for a high quality Kona
by Les Drent
Yours truly standing
in front of a huge “Liberica” coffee tree.
With nearly 100 different varieties of coffee trees
existing in the world today there is only one that has
contributed to the famous reputation of Kona. Known
today as Kona Typica this coffee variety
was first called Guatemalan when it was
introduced back in 1892 by an Oahu grower named Hermann
Widemann. After this variety was grown for several years
in a Hamakua orchard on the Big Island growers were
convinced that this coffee was far superior to the Brazilian
variety which was first brought to Kona back in 1828
by Reverand Samuel Ruggles. This Guatemalan
variety or Kona Typica continues to flourish
for over 100 years now.
For experimental purposes growers have begun to introduce
several different varieties of coffee to Kona. Seeking
new tastes and more disease resistance the results have
varied but the majority of Kona coffee grown continues
to be from the Typica strain.
Immature coffee cherry
of the “Ethiopian” variety of coffee. Photos were
taken at the University of Hawaii Kona Argricultural
Research Station in Kainaliu-Kona.
Other varieties of coffee have quite a range in tree
sizes. Heights range from a six foot dwarf known as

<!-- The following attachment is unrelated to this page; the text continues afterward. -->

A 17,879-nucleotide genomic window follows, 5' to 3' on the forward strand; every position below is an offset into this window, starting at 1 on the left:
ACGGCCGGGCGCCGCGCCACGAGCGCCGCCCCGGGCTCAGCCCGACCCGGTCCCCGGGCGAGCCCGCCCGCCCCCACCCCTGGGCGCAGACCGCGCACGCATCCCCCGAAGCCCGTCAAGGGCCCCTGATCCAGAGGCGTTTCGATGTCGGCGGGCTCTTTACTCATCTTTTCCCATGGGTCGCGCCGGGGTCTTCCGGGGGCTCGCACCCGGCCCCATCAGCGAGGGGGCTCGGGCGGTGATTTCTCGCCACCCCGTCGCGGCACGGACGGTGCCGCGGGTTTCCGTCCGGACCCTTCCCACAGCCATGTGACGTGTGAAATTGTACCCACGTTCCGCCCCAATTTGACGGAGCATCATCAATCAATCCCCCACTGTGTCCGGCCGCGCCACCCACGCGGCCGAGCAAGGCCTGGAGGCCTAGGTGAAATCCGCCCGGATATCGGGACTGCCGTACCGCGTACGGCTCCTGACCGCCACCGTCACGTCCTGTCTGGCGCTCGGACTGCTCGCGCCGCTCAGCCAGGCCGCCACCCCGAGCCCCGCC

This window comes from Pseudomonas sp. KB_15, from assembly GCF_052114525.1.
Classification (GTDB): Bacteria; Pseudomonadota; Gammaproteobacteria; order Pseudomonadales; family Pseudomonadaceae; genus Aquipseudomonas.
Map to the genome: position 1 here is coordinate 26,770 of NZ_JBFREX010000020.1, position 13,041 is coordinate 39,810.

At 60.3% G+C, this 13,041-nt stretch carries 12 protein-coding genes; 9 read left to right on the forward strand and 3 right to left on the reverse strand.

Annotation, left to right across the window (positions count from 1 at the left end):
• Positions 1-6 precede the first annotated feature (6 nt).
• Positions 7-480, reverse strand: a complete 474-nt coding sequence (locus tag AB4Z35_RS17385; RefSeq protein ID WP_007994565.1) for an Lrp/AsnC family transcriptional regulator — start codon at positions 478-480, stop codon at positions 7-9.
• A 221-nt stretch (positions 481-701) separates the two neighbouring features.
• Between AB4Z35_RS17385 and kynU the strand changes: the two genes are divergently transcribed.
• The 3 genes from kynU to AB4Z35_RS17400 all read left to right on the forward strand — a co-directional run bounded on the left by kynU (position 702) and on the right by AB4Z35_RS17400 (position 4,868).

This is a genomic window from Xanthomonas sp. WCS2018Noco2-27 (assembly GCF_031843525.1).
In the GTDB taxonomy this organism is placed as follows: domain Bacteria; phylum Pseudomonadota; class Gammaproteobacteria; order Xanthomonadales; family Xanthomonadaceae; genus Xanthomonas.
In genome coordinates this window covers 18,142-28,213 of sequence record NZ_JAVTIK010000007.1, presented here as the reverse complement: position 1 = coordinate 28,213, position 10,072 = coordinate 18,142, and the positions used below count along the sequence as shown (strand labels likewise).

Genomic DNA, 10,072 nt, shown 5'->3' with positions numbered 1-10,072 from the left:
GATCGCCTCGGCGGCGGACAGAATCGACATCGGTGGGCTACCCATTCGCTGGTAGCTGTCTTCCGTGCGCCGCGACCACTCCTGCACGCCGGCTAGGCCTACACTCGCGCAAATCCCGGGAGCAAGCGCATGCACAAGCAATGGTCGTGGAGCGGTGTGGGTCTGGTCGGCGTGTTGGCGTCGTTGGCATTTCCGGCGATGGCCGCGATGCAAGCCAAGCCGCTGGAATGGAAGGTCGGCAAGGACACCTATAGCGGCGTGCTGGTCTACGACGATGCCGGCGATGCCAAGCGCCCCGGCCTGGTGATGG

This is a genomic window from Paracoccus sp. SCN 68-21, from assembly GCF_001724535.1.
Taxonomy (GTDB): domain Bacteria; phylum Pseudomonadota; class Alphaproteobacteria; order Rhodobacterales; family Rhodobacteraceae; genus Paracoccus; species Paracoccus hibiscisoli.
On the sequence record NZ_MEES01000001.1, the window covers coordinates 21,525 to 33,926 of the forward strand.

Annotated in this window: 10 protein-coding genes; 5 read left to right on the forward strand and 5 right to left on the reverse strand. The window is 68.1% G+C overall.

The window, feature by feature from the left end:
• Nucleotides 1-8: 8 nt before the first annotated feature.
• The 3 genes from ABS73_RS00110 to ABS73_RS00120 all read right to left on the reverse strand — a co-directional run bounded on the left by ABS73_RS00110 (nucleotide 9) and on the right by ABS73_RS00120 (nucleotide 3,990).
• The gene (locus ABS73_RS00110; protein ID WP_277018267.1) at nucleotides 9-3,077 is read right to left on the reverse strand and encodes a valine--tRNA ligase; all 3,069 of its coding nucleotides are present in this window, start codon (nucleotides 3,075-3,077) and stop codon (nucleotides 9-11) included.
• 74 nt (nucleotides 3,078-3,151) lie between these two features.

the Paca variety to the giant 30 foot tall
variety known as Liberica. Bean sizes vary
greatly also from the size of a small bb shot to the
large margogipe bean size which can be about
twice the size of a Kona Typica coffee bean.
The coffee tastes of these different varietals can
also vary as well, including their resistance to disease,
yields, bean quality, leaf shape and color.
In Kona and other coffee farm regions known for their
production of high quality gourmet coffees, it is important
to begin an orchard with a high quality, high yielding
seed stock. Even amongst the Kona Typica
stock and especially in the more recent plantings variations
have occurred because of cross pollination. The result
has been the introduction of new varieties. There does
however seem to be minimal cross pollination occurring
with varieties such as Jamaica Blue and
also with a variety known as Sumatran Mocha.
right: Two trays of seedlings such as those pictured
in the box can contain up to two thousand coffee
trees. Enough to plant nearly three acres of coffee!
After determining that each seedling has the proper
root structure they are raised for a year in bags
before being planted in an orchard. The result after
two years from planting in the field are twelve
foot tall, high yielding Kona Typica
According to George Yasuda of Tiare Lani Coffee more
controlled research needs to be done on grafted varieties
and especially in taste testing these beans before widespread
Tiare Lani Orchard.
Selection of the best and purest Kona Typica
coffee stock is very important when planting a new orchard.
Of utmost importance is bean quality, taste, and production.
Improper selection will result in an orchard having
a shorter life span, reduction in yield, a less than
optimal taste and greater problems with pests. It is
worth the extra time selecting the best beans for germination
because well cared for coffee trees have the potential
to produce coffee for over a century. So remember...
choosing the best seeds now will pay off in the end.
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appeared originally in Coffee Times print magazine and
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